The world is a big place, full of people who love gadgets. When a company decides to release a piece of technology in a single country rather than a world-wide release, it never stops determined people from getting the technology. Like a modern-day Robin Hood, eBay is the primary conduit for re-distributing technology marvels from the "haves" to the "have-nots" (profit for the eBay seller is the motive, however). The Zune HD is one such product, released only in the US of A so far. I happen to live in Canada, and can't buy the Zune in my country, or use much of the online functionality - not without a little creativity that is. Welcome to the International Zune User's Guide: everything you need to know about being one of those clandestine folks acquiring and using a Zune HD in a country where Microsoft doesn't officially support you. Everything in this article is from the perspective of someone who lives in Canada, so there may be slight variations depending on where you are in the world.

Purchasing the Product

So you want to buy that shiny new Zune HD, only no retailer or online store in your country carries it. This is probably one of the easier problems to solve: find someone that will ship it to your country. The #1 place to look is eBay, because private sellers are often willing to ship elsewhere in the world in return for a healthy profit. This means you should expect to pay more than retail once all of the final shipping charges are calculated. If you live in Canada like I do, you're in luck: many US-based sellers will ship to Canada. Be wary of inflated shipping charges, though that's likely going to be the price you'll pay for getting it to you. Unfortunately I've seen many Zune HD ads where the seller will not ship outside North America: you'll have to search for sellers that are willing to ship to Canada/Europe/Asia/etc.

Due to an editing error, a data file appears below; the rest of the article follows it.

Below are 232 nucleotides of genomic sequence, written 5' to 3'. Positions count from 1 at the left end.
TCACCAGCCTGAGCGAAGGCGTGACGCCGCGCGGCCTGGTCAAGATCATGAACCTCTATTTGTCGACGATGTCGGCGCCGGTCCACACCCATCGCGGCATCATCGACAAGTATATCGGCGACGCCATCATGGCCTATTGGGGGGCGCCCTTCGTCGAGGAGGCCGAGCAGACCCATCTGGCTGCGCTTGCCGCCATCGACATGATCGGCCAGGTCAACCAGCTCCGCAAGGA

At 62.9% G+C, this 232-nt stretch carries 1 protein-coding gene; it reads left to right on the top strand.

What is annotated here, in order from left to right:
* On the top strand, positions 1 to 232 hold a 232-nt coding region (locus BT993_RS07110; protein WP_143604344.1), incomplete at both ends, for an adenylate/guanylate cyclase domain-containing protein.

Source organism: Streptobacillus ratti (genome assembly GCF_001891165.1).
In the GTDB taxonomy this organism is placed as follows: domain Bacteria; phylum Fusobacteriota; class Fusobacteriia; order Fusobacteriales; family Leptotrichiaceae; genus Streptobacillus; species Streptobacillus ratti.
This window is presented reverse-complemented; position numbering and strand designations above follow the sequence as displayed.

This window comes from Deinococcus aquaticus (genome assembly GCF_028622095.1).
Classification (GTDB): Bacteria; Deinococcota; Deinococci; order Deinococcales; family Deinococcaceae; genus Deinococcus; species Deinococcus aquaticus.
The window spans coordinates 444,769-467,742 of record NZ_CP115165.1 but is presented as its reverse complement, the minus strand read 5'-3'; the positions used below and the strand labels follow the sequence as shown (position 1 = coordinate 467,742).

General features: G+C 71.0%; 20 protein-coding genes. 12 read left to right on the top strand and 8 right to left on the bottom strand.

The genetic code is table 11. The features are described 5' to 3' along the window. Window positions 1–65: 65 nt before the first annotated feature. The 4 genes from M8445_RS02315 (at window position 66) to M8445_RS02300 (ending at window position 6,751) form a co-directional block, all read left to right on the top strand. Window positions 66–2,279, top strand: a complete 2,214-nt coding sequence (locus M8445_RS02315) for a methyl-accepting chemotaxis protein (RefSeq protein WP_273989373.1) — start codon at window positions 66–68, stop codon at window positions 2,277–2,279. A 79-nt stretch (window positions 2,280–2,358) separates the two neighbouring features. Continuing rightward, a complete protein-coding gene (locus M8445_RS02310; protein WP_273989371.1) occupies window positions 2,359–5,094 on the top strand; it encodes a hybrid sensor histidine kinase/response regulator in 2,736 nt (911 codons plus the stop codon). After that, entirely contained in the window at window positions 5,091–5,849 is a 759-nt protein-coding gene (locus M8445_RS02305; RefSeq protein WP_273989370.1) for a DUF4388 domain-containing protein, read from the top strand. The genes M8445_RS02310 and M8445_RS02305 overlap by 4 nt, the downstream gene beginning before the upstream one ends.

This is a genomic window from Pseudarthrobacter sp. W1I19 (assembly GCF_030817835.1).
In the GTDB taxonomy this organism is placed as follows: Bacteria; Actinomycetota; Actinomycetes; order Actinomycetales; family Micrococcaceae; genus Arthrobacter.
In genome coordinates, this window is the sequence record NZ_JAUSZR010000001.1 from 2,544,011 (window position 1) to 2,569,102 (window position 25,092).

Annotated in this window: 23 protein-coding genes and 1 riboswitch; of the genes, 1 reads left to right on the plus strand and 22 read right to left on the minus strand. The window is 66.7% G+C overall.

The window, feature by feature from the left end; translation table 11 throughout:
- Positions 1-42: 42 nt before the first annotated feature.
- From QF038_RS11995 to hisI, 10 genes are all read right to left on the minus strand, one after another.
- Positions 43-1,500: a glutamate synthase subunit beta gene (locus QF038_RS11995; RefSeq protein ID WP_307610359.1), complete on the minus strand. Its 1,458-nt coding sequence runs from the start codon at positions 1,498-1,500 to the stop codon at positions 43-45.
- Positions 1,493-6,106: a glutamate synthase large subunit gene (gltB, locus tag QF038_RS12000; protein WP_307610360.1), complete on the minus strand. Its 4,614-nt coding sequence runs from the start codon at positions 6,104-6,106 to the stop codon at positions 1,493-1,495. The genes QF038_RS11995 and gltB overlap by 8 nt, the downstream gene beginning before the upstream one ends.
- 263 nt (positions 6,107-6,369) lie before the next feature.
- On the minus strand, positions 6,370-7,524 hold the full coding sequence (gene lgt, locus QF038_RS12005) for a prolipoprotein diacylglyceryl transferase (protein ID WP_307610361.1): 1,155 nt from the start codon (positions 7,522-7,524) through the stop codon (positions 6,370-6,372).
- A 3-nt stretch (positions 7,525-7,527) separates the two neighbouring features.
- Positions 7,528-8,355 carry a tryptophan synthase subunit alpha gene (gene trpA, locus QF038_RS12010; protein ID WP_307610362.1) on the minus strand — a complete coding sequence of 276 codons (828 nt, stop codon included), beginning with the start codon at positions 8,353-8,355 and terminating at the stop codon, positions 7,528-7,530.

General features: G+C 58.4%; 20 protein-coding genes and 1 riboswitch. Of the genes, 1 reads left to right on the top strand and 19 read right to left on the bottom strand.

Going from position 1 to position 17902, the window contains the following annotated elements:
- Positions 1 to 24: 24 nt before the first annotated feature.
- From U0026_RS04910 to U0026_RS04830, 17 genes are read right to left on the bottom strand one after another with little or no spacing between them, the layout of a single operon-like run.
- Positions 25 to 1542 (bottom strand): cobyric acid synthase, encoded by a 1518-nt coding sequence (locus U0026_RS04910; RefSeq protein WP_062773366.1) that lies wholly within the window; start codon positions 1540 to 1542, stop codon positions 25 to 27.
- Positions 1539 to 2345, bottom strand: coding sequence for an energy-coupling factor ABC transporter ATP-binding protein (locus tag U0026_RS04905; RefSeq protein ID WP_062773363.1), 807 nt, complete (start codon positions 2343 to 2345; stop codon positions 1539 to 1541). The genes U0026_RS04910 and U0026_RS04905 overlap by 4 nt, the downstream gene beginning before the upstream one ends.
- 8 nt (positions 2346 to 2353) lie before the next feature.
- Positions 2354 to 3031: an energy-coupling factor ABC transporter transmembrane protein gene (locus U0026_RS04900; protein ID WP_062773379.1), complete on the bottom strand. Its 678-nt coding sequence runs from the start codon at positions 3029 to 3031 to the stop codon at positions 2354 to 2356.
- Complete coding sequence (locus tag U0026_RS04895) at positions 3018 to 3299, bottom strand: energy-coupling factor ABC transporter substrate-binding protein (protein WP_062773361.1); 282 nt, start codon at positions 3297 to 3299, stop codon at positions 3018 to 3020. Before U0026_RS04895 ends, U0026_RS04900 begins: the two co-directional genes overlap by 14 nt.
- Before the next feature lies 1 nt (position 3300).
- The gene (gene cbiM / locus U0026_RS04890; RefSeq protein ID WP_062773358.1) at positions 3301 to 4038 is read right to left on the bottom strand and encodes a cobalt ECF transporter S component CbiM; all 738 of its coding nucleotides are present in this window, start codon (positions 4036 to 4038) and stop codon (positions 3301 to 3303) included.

Figure 1: Mmm...the tasty Zune HD that Microsoft doesn't want you to buy.